2 Blitz the vegetable mixture in a blender until smooth. Check the consistency, if it’s still rather thick add another glug or two of olive oil until you reach a consistency you like. Taste and season if necessary. You may need more vinegar. Cover and chill until you are ready to serve.
3 To serve, stir the soup and check the seasoning. Adjust and serve ice cold and sprinkled with chopped basil. Add ice cubes if you like.
Gardening isn't just enjoyable, it can be good for you too...
1. Nurturing a social network through gardening
Even without a garden that’s large enough to host a summer gathering, getting the growing bug can give your social life a boost. Allotments are the ideal way to find a community of like-minded people who are contented to share their love of growing things. The National Allotment Society or your local authority will be able to help you with more information.
If there are not allotments available locally, most places have a group of volunteer gardeners who are committed to bringing some greenery to your area. Investigate your local newspapers and noticeboards or enquire at your nearest garden centre.
Seeking out an established community of gardeners will have the additional benefit of introducing you to experts who will be delighted to share their experience and teach you how to become a better grower.
As your expertise grows so will your social network and you might find yourself making a group of friends who are happy to share recipe ideas for the produce that you harvest.
2. Dig your way to happiness
There is now a body of research that shows measurable advantages from gardening to mental health and wellbeing. These range from the way that pausing to smell the roses relieves stress with a scented oxygen blast to the lungs, to the soothing effects of specific plants such as lavender and jasmine.
It’s easy to see how satisfying it is to watch seeds sprout then flourish. Add that to the sense of control and comfort there is to be gain from a task such as weeding or pruning, and you have a recipe for improved mental wellbeing.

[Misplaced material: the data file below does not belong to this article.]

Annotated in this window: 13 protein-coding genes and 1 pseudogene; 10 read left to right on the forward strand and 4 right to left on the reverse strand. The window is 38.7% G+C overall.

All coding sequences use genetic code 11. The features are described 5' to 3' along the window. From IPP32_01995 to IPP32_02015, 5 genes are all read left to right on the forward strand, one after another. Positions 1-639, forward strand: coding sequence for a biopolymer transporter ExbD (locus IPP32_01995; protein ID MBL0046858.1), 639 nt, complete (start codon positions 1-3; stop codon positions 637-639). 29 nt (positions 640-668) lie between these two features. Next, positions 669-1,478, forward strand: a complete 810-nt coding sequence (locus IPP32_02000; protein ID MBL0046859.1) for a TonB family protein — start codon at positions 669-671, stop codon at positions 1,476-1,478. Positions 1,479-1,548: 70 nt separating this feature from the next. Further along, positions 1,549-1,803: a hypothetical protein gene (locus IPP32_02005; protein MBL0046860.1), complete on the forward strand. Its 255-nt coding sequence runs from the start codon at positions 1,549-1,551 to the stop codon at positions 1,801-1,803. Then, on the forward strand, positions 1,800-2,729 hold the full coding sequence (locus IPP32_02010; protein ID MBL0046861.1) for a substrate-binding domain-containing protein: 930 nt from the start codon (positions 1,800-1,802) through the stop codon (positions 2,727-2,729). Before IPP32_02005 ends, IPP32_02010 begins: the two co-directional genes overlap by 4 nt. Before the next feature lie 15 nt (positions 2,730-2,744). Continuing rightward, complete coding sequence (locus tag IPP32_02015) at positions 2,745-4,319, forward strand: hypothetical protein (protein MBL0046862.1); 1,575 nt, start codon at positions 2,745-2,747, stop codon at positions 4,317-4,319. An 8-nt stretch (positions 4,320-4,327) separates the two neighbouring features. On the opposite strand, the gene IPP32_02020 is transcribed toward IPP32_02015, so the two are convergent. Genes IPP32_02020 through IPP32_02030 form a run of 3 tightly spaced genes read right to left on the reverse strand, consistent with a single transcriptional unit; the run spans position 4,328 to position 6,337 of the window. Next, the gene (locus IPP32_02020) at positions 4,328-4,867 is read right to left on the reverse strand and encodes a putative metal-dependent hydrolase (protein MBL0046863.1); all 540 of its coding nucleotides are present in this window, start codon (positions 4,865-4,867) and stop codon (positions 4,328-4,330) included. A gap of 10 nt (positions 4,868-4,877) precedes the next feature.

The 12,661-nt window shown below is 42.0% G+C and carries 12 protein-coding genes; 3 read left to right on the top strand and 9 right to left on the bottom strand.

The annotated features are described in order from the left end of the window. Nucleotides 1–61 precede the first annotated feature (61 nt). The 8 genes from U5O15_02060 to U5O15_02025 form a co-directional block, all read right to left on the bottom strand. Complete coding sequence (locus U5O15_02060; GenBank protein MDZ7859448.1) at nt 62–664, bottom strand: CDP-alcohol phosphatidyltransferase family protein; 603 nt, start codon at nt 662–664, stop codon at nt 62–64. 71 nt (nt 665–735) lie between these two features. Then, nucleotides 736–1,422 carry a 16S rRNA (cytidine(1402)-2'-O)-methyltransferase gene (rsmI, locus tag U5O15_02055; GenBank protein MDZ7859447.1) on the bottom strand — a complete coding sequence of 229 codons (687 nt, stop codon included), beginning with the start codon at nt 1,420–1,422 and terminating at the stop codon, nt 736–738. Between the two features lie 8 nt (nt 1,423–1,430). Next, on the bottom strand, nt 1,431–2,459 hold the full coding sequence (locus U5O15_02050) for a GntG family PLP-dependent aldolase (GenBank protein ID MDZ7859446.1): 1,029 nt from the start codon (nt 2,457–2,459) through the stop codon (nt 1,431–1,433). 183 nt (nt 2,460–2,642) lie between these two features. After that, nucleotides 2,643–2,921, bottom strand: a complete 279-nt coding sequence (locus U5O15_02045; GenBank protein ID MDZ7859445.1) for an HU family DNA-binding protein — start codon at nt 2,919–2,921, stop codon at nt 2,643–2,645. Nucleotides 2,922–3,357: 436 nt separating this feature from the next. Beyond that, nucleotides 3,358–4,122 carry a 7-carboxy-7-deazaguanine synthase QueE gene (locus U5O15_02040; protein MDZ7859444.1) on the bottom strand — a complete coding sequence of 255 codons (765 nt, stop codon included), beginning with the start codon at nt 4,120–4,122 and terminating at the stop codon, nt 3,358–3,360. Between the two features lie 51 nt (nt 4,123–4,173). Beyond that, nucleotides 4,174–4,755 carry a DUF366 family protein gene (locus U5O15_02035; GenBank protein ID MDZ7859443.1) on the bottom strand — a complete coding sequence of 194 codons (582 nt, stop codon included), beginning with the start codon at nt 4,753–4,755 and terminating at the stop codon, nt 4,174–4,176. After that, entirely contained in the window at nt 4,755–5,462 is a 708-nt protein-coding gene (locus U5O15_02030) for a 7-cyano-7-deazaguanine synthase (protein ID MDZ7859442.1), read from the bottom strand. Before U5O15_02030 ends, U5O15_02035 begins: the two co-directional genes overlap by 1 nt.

Especially when current events are alarming and unpredictable, connecting with the seasons and rhythms of nature provides a grounding sense of safety that has been particularly necessary recently.
3. A sanctuary for the soul
The ultimate garden for serenity is a Zen garden. These are designed to create a place for meditation with raked sand or gravel to represent the see and carefully placed rocks to signify mountains. A few plants will complete the look which is to be appreciated from one viewpoint during meditation.
Mindfulness is a way of achieving similar benefits to those sought by Zen Buddhists. Taking inspiration from Zen gardens, you could create a corner of your garden – or balcony or, even, living room – where the plants you grow give you a focal point for mindful attention to being in the moment and connecting with nature.
4. Reap the benefits of fitness in the garden
There’s no doubt that a stint of energetic digging or mowing will work up a sweat – and give you an excellent workout. However, there are far more physical benefits to gardening than just the cardiovascular exercise. Scientists have shown that regular exposure to fresh air could help generate the bacteria needed to fight off harmful pathogens and bolster your immune system.
Ultimately, while gardening improves the quality of your life in all areas, it also has the potential to increase its length. A study from University College London found that time spent on garden activity helped to cut the risk of early death.
Whatever way you look at it, growing brings you benefits far greater than a blossoming garden or some home-grown veggies. Find a way to discover your green fingers, you won’t regret it.